If you choose Pem as the credentials type, you need to configure the following:

  • Set LISTENER_SSL_PEM_CERT variable to the path of your server certificate file.
  • Set LISTENER_SSL_PEM_KEY variable to the path of your server certificate private key file.
  • Set LISTENER_SSL_PEM_KEY_PASSWORD variable to the password of your server certificate private key.

If you require two-way TLS, you also need to configure the TrustStore by adding the trusted certificates/chains to the configured KeyStore/PEM files. For more information about configuration possibilities and certificate generation, please review the following ThingsBoard security pages.

WS Listener

By default, TBMQ has the WebSocket listener enabled on port 8084. However, in case you want to disable the WS listener, you can set the LISTENER_WS_ENABLED environment variable to false.

Additionally, if you need to change the host address that the broker is binding to or the port it is listening on, you can modify the LISTENER_WS_BIND_ADDRESS and LISTENER_WS_BIND_PORT variables, respectively.

WS listener is configured to negotiate via all MQTT versions by default, i.e. WS_NETTY_SUB_PROTOCOLS is set to mqttv3.1,mqtt. The subprotocol setting mqtt represents MQTT 3.1.1 and MQTT 5.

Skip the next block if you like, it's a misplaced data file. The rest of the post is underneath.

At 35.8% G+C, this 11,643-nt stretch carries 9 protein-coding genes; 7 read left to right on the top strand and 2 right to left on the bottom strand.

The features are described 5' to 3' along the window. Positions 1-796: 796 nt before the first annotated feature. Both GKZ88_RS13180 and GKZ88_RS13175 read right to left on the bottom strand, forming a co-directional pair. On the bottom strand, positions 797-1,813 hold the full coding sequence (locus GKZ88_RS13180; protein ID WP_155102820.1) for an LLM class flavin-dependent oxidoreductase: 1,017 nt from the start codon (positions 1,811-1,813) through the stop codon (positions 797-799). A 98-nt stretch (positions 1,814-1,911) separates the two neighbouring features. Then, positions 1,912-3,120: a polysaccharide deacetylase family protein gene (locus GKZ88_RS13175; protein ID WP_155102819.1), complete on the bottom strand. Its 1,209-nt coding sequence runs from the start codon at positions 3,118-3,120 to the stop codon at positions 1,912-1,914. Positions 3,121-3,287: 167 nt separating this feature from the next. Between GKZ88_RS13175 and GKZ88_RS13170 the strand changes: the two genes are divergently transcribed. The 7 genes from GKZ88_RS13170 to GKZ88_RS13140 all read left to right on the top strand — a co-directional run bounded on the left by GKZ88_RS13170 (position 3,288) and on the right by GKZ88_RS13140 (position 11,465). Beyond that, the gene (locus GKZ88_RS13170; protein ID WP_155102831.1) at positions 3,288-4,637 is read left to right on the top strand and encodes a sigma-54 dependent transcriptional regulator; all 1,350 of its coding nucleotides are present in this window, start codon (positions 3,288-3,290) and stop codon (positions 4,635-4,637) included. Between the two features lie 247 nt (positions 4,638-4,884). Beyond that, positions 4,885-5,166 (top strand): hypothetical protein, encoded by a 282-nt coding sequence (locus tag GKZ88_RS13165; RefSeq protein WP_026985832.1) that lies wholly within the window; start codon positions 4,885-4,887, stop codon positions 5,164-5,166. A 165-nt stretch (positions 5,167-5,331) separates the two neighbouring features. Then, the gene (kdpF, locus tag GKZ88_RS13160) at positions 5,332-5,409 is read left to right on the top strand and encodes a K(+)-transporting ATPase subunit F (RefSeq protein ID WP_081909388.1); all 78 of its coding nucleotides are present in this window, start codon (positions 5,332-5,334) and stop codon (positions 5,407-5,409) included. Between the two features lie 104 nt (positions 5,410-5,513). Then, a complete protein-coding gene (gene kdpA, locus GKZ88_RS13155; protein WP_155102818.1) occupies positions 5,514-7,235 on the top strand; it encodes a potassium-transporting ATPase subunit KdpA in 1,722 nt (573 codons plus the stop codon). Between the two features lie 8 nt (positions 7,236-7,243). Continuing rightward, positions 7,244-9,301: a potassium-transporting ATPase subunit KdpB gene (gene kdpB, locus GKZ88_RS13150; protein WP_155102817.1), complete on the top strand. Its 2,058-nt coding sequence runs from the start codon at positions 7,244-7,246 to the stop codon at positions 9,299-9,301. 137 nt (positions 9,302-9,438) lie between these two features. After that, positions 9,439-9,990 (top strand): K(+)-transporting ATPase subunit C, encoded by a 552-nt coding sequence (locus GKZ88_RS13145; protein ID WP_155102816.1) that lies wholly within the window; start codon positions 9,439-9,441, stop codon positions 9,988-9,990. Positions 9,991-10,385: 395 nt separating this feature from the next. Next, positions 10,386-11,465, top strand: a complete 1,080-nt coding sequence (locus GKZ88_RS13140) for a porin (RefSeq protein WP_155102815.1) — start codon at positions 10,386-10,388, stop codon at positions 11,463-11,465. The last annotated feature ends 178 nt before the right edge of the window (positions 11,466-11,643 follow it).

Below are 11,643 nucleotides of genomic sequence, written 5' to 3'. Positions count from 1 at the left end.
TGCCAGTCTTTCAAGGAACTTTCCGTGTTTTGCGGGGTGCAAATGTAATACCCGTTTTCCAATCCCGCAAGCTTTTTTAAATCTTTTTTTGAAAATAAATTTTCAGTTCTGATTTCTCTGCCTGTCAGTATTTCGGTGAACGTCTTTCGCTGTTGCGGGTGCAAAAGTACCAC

WSS Listener

To enable the WebSocket Secure listener, set the LISTENER_WSS_ENABLED environment variable to true. By default, the broker is listening on the 8085 port. To change the host and/or port that the broker is listening to, update the LISTENER_WSS_BIND_ADDRESS and LISTENER_WSS_BIND_PORT variables, respectively.

Choose the type of credentials you want to use by setting the LISTENER_WSS_CREDENTIALS_TYPE parameter. Supported options are the same as for TLS listener.

If you choose KeyStore as the credentials type, you need to configure the following:

  • Set LISTENER_WSS_KEY_STORE variable to the path to your .jks file with the server certificate chain.
  • Set LISTENER_WSS_KEY_STORE_PASSWORD variable to the password used to access the key store.
  • Set LISTENER_WSS_KEY_PASSWORD variable to the password for the server certificate.

If you choose Pem as the credentials type, you need to configure the following:

  • Set LISTENER_WSS_PEM_CERT variable to the path of your server certificate file.
  • Set LISTENER_WSS_PEM_KEY variable to the path of your server certificate private key file.
  • Set LISTENER_WSS_PEM_KEY_PASSWORD variable to the password of your server certificate private key.

Do not forget to configure the TrustStore by adding the trusted certificates/chains if you require two-way TLS. WSS listener is set to the same negotiation subprotocols as WS listener. If you need to change this default behavior, update WSS_NETTY_SUB_PROTOCOLS parameter appropriately.

Authentication

Basic Authentication

To enable basic authentication based on a username, password, and clientId in your system, follow these steps:

  1. Set the SECURITY_MQTT_BASIC_ENABLED environment variable to true.